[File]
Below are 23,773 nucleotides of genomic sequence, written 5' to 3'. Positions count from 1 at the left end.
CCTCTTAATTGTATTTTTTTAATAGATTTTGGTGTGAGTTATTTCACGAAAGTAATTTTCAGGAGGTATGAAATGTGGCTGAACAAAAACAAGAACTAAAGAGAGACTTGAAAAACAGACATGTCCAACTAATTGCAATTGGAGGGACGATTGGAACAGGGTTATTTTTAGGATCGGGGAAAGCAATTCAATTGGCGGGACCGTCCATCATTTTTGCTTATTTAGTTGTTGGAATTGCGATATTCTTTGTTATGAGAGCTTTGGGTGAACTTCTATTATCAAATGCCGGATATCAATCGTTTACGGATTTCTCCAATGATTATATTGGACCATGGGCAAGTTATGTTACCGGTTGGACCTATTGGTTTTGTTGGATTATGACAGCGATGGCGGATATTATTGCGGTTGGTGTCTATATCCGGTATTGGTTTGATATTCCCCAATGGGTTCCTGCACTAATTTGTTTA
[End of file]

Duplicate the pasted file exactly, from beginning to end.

Below are 23,773 nucleotides of genomic sequence, written 5' to 3'. Positions count from 1 at the left end.
CCTCTTAATTGTATTTTTTTAATAGATTTTGGTGTGAGTTATTTCACGAAAGTAATTTTCAGGAGGTATGAAATGTGGCTGAACAAAAACAAGAACTAAAGAGAGACTTGAAAAACAGACATGTCCAACTAATTGCAATTGGAGGGACGATTGGAACAGGGTTATTTTTAGGATCGGGGAAAGCAATTCAATTGGCGGGACCGTCCATCATTTTTGCTTATTTAGTTGTTGGAATTGCGATATTCTTTGTTATGAGAGCTTTGGGTGAACTTCTATTATCAAATGCCGGATATCAATCGTTTACGGATTTCTCCAATGATTATATTGGACCATGGGCAAGTTATGTTACCGGTTGGACCTATTGGTTTTGTTGGATTATGACAGCGATGGCGGATATTATTGCGGTTGGTGTCTATATCCGGTATTGGTTTGATATTCCCCAATGGGTTCCTGCACTAATTTGTTTA